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March 22, 2021

What to expect in Washington (March 22)

There is no business on the House floor this week, though, while we are in between major legislative efforts (post-American Rescue Plan, pre-Build Back Better), it’s an important week for hearings in both the House and the Senate, where there is also floor action on the Paycheck Protection Program bill and nominations. After this week, both chambers will be out for a two-week district/state work period, until mid-April.

The Senate will vote on Marty Walsh to be Labor Secretary this evening. Procedural steps have been taken to set up votes this week related to:

  • the House-passed PPP Extension Act of 2021 (H.R. 1799) to extend the PPP application deadline from March 31 to May 31 and require the SBA to process applications by June 30;
  • the nominations of
    • Adewale Adeyemo to be Deputy Secretary of the Treasury;
    • Shalanda Young to be Deputy Director of the OMB;
    • Rachel Leland Levine to be Assistant Secretary of Health and Human Services;
    • Vivek Murthy to be Surgeon General (previously held the position 2014 - 2017); and
    • David Turk to be Deputy Secretary of Energy.   

Hearings this week include:

  • Tuesday, March 23 (10:00 a.m.), House Ways & Means Committee “Members’ Day” hearing that press reports suggest is on infrastructure;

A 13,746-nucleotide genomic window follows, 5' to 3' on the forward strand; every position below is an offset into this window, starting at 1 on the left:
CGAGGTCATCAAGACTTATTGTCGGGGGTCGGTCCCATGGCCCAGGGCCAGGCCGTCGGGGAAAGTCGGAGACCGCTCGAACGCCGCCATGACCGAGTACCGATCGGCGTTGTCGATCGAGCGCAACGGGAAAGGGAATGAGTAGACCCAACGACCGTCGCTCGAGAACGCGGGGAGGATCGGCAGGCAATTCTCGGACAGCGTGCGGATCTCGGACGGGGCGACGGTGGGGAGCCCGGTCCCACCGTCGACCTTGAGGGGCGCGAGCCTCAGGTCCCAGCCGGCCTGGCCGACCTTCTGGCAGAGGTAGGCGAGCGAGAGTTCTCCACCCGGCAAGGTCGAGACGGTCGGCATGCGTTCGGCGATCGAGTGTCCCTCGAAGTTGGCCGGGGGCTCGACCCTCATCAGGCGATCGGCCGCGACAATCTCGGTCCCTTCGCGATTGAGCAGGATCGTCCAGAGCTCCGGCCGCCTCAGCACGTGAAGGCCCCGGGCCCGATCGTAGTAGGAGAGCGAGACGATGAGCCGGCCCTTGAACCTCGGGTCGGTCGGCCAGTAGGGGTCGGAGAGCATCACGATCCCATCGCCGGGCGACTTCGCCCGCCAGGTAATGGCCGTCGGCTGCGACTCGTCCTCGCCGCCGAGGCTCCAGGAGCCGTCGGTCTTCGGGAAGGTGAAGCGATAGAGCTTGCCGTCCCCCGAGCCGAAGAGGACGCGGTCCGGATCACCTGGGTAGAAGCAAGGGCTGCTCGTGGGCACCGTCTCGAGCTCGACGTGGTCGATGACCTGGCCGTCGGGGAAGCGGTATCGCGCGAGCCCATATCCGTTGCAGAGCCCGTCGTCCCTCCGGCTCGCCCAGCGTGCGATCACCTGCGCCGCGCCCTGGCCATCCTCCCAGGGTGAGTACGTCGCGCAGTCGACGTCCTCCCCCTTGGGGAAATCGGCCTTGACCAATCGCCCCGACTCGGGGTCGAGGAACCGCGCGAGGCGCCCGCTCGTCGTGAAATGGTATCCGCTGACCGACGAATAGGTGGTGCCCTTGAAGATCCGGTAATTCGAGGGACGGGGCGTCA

• Tuesday, March 23 (10:00 a.m.), Senate HELP subcommittee, “Why Does the US Pay the Highest Prices in the World for Prescription Drugs?”;
  • Tuesday, March 23 (12:00 p.m.), House Financial Services, “Treasury Department’s and Federal Reserve’s Pandemic Response” with Secretary Yellen and Fed Chairman Powell;
  • Wednesday, March 24 (10:00 a.m.), Senate Banking, “The Quarterly CARES Act Report to Congress,” with Secretary Yellen and Fed Chairman Powell;
  • Thursday, March 25 (9:30 a.m.), Senate Finance on the impacts of US international tax policy on American jobs;
  • Thursday, March 25 (11:00 a.m.), Senate Budget, “Ending a Rigged Tax Code: The Need to Make the Wealthiest People and Largest Corporations Pay their Fair Share of Taxes”;
  • Thursday, March 25 (11:00 a.m.), House Transportation & Infrastructure, “The Administration’s Priorities for Transportation Infrastructure” with Secretary Buttigieg; and
  • Thursday, March 25 (1:00 p.m.), Ways & Means subcommittee, “Examining Private Equity’s Expanded Role in the U.S. Health Care System.”

Ahead of the Senate Finance international tax hearing, the staff of the Joint Committee on Taxation late Friday released a document discussing the legal and economic background of US taxation of cross-border activity, with particular attention on provisions newly enacted or substantially revised in the TCJA. The document also summarizes international efforts to address tax challenges of the digitalization of the economy, and the implications for the United States.

Build Back Better – Politico reported that top House Democrats are contemplating addressing drug pricing and climate policy goals in the Build Back Better plan under the budget reconciliation process that, once Congress agrees to an FY2022 budget resolution, would allow simple majority passage in the Senate. “Sweeping immigration bills are also on the wish-list for many members, with Democrats eager to fit what they can in Biden’s next high-profile package — which could be the party’s last shot at using the budget tool before the midterm elections…” the report said. “House Democrats are in discussions about including two of the caucus’ signature bills — one, a drug pricing bill known as H.R. 3, and another a sweeping green infrastructure bill known as H.R. 2 — as part of the next reconciliation package…”